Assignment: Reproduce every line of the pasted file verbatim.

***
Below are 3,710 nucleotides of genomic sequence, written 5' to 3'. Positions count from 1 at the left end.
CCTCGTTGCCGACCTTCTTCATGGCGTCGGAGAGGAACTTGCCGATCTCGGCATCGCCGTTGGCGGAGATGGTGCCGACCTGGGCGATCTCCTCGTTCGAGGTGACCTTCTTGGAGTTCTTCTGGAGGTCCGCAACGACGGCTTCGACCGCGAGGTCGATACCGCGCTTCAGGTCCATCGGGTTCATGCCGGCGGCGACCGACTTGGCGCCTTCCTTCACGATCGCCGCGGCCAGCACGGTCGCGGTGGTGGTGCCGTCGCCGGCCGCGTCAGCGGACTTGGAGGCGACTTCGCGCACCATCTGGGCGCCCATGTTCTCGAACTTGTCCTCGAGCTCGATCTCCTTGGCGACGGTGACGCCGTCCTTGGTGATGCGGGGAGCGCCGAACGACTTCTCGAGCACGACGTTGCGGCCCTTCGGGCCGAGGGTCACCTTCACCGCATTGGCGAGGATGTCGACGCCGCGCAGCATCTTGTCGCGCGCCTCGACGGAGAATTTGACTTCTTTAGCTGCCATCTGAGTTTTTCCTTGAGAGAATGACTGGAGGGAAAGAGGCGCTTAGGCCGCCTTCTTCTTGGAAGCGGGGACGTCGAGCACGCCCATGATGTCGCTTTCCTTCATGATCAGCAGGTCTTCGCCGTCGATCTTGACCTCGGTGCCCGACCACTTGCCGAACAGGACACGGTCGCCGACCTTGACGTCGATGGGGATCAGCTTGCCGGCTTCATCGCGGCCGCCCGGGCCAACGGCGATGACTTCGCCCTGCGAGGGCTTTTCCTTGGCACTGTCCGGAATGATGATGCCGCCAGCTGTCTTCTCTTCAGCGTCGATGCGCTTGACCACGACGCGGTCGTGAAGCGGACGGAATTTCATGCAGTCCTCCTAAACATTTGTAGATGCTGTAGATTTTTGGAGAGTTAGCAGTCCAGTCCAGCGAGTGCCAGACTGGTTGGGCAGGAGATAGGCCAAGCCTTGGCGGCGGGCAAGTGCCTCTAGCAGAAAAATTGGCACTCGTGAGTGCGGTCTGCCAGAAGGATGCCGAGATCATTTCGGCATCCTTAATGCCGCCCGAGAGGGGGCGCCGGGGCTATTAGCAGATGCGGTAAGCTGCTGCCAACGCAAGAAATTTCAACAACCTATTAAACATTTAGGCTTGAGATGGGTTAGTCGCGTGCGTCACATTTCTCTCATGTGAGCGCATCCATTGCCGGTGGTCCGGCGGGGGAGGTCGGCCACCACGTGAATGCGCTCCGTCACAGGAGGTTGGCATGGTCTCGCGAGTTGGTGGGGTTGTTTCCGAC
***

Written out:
Below are 3,710 nucleotides of genomic sequence, written 5' to 3'. Positions count from 1 at the left end.
CCTCGTTGCCGACCTTCTTCATGGCGTCGGAGAGGAACTTGCCGATCTCGGCATCGCCGTTGGCGGAGATGGTGCCGACCTGGGCGATCTCCTCGTTCGAGGTGACCTTCTTGGAGTTCTTCTGGAGGTCCGCAACGACGGCTTCGACCGCGAGGTCGATACCGCGCTTCAGGTCCATCGGGTTCATGCCGGCGGCGACCGACTTGGCGCCTTCCTTCACGATCGCCGCGGCCAGCACGGTCGCGGTGGTGGTGCCGTCGCCGGCCGCGTCAGCGGACTTGGAGGCGACTTCGCGCACCATCTGGGCGCCCATGTTCTCGAACTTGTCCTCGAGCTCGATCTCCTTGGCGACGGTGACGCCGTCCTTGGTGATGCGGGGAGCGCCGAACGACTTCTCGAGCACGACGTTGCGGCCCTTCGGGCCGAGGGTCACCTTCACCGCATTGGCGAGGATGTCGACGCCGCGCAGCATCTTGTCGCGCGCCTCGACGGAGAATTTGACTTCTTTAGCTGCCATCTGAGTTTTTCCTTGAGAGAATGACTGGAGGGAAAGAGGCGCTTAGGCCGCCTTCTTCTTGGAAGCGGGGACGTCGAGCACGCCCATGATGTCGCTTTCCTTCATGATCAGCAGGTCTTCGCCGTCGATCTTGACCTCGGTGCCCGACCACTTGCCGAACAGGACACGGTCGCCGACCTTGACGTCGATGGGGATCAGCTTGCCGGCTTCATCGCGGCCGCCCGGGCCAACGGCGATGACTTCGCCCTGCGAGGGCTTTTCCTTGGCACTGTCCGGAATGATGATGCCGCCAGCTGTCTTCTCTTCAGCGTCGATGCGCTTGACCACGACGCGGTCGTGAAGCGGACGGAATTTCATGCAGTCCTCCTAAACATTTGTAGATGCTGTAGATTTTTGGAGAGTTAGCAGTCCAGTCCAGCGAGTGCCAGACTGGTTGGGCAGGAGATAGGCCAAGCCTTGGCGGCGGGCAAGTGCCTCTAGCAGAAAAATTGGCACTCGTGAGTGCGGTCTGCCAGAAGGATGCCGAGATCATTTCGGCATCCTTAATGCCGCCCGAGAGGGGGCGCCGGGGCTATTAGCAGATGCGGTAAGCTGCTGCCAACGCAAGAAATTTCAACAACCTATTAAACATTTAGGCTTGAGATGGGTTAGTCGCGTGCGTCACATTTCTCTCATGTGAGCGCATCCATTGCCGGTGGTCCGGCGGGGGAGGTCGGCCACCACGTGAATGCGCTCCGTCACAGGAGGTTGGCATGGTCTCGCGAGTTGGTGGGGTTGTTTCCGAC